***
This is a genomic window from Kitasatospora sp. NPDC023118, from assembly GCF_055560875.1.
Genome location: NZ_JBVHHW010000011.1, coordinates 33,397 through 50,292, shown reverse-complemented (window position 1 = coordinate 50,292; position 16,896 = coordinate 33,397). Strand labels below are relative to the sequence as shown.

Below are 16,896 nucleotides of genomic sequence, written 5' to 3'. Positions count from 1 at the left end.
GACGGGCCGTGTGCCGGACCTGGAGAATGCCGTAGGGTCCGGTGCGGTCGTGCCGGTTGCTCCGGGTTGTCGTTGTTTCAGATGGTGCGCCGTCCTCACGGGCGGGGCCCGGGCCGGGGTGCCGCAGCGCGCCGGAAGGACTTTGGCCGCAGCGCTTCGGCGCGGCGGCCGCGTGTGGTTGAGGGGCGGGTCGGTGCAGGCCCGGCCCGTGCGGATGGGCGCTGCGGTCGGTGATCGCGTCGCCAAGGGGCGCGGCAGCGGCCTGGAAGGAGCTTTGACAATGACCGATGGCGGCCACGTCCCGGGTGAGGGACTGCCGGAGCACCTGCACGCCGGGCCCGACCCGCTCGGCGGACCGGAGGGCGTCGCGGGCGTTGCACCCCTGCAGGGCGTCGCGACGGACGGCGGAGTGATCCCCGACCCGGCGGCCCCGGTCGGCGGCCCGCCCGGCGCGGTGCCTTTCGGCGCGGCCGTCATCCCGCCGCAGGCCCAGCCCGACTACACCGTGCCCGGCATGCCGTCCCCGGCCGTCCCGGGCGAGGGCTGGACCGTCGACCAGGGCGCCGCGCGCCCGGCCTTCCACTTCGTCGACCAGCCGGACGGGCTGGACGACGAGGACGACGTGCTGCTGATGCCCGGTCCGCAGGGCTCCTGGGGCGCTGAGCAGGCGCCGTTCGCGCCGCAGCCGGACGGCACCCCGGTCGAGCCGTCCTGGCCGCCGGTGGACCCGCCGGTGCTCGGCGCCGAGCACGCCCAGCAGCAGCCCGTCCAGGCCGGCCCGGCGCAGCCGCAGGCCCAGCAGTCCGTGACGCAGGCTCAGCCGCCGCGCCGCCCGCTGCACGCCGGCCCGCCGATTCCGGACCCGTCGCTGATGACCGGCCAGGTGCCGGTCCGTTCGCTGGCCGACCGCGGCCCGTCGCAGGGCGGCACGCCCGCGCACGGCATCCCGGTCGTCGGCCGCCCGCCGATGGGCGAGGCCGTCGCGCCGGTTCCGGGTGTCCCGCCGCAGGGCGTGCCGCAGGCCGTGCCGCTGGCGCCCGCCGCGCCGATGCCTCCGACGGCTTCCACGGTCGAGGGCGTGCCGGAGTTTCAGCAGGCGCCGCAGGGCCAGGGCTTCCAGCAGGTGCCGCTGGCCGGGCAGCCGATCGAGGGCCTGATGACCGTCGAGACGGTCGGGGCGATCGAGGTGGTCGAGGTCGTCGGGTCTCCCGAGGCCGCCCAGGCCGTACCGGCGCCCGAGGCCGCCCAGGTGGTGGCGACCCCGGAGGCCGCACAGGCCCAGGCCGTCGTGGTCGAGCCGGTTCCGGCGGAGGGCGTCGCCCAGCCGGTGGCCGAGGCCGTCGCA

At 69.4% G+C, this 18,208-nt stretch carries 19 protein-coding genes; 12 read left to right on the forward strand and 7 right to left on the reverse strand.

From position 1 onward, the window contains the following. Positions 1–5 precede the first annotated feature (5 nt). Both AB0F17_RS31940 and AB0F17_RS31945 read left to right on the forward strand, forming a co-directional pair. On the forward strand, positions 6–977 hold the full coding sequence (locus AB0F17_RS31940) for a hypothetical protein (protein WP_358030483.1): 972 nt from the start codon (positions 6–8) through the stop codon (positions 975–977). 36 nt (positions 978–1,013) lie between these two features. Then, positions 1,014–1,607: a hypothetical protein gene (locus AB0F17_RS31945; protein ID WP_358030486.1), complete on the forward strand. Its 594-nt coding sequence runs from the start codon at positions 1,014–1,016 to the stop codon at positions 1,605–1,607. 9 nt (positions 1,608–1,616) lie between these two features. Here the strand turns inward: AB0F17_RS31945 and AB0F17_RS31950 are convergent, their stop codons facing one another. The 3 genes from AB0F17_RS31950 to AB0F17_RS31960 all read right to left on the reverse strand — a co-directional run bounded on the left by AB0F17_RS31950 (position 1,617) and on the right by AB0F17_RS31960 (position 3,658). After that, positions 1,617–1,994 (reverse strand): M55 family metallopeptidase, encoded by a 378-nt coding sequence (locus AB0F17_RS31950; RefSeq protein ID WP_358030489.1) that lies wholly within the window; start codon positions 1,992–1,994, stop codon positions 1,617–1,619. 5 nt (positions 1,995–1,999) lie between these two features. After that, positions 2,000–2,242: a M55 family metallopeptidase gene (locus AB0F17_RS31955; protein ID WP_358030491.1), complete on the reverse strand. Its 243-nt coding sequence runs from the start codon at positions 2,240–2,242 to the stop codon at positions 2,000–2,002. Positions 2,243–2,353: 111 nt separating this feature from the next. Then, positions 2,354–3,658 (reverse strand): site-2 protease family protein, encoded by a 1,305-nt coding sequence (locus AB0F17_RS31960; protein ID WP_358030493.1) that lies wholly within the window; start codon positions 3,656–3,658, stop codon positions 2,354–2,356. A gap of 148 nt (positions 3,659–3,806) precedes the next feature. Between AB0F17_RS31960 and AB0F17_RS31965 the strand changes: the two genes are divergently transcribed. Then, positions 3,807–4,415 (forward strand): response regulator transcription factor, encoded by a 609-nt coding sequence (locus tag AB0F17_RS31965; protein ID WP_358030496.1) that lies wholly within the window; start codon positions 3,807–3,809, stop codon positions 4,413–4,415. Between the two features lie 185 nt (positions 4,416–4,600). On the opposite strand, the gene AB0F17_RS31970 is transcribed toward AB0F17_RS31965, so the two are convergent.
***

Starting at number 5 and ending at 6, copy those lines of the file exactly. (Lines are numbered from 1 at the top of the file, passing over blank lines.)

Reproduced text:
At 69.4% G+C, this 18,208-nt stretch carries 19 protein-coding genes; 12 read left to right on the forward strand and 7 right to left on the reverse strand.

From position 1 onward, the window contains the following. Positions 1–5 precede the first annotated feature (5 nt). Both AB0F17_RS31940 and AB0F17_RS31945 read left to right on the forward strand, forming a co-directional pair. On the forward strand, positions 6–977 hold the full coding sequence (locus AB0F17_RS31940) for a hypothetical protein (protein WP_358030483.1): 972 nt from the start codon (positions 6–8) through the stop codon (positions 975–977). 36 nt (positions 978–1,013) lie between these two features. Then, positions 1,014–1,607: a hypothetical protein gene (locus AB0F17_RS31945; protein ID WP_358030486.1), complete on the forward strand. Its 594-nt coding sequence runs from the start codon at positions 1,014–1,016 to the stop codon at positions 1,605–1,607. 9 nt (positions 1,608–1,616) lie between these two features. Here the strand turns inward: AB0F17_RS31945 and AB0F17_RS31950 are convergent, their stop codons facing one another. The 3 genes from AB0F17_RS31950 to AB0F17_RS31960 all read right to left on the reverse strand — a co-directional run bounded on the left by AB0F17_RS31950 (position 1,617) and on the right by AB0F17_RS31960 (position 3,658). After that, positions 1,617–1,994 (reverse strand): M55 family metallopeptidase, encoded by a 378-nt coding sequence (locus AB0F17_RS31950; RefSeq protein ID WP_358030489.1) that lies wholly within the window; start codon positions 1,992–1,994, stop codon positions 1,617–1,619. 5 nt (positions 1,995–1,999) lie between these two features. After that, positions 2,000–2,242: a M55 family metallopeptidase gene (locus AB0F17_RS31955; protein ID WP_358030491.1), complete on the reverse strand. Its 243-nt coding sequence runs from the start codon at positions 2,240–2,242 to the stop codon at positions 2,000–2,002. Positions 2,243–2,353: 111 nt separating this feature from the next. Then, positions 2,354–3,658 (reverse strand): site-2 protease family protein, encoded by a 1,305-nt coding sequence (locus AB0F17_RS31960; protein ID WP_358030493.1) that lies wholly within the window; start codon positions 3,656–3,658, stop codon positions 2,354–2,356. A gap of 148 nt (positions 3,659–3,806) precedes the next feature. Between AB0F17_RS31960 and AB0F17_RS31965 the strand changes: the two genes are divergently transcribed. Then, positions 3,807–4,415 (forward strand): response regulator transcription factor, encoded by a 609-nt coding sequence (locus tag AB0F17_RS31965; protein ID WP_358030496.1) that lies wholly within the window; start codon positions 3,807–3,809, stop codon positions 4,413–4,415. Between the two features lie 185 nt (positions 4,416–4,600). On the opposite strand, the gene AB0F17_RS31970 is transcribed toward AB0F17_RS31965, so the two are convergent.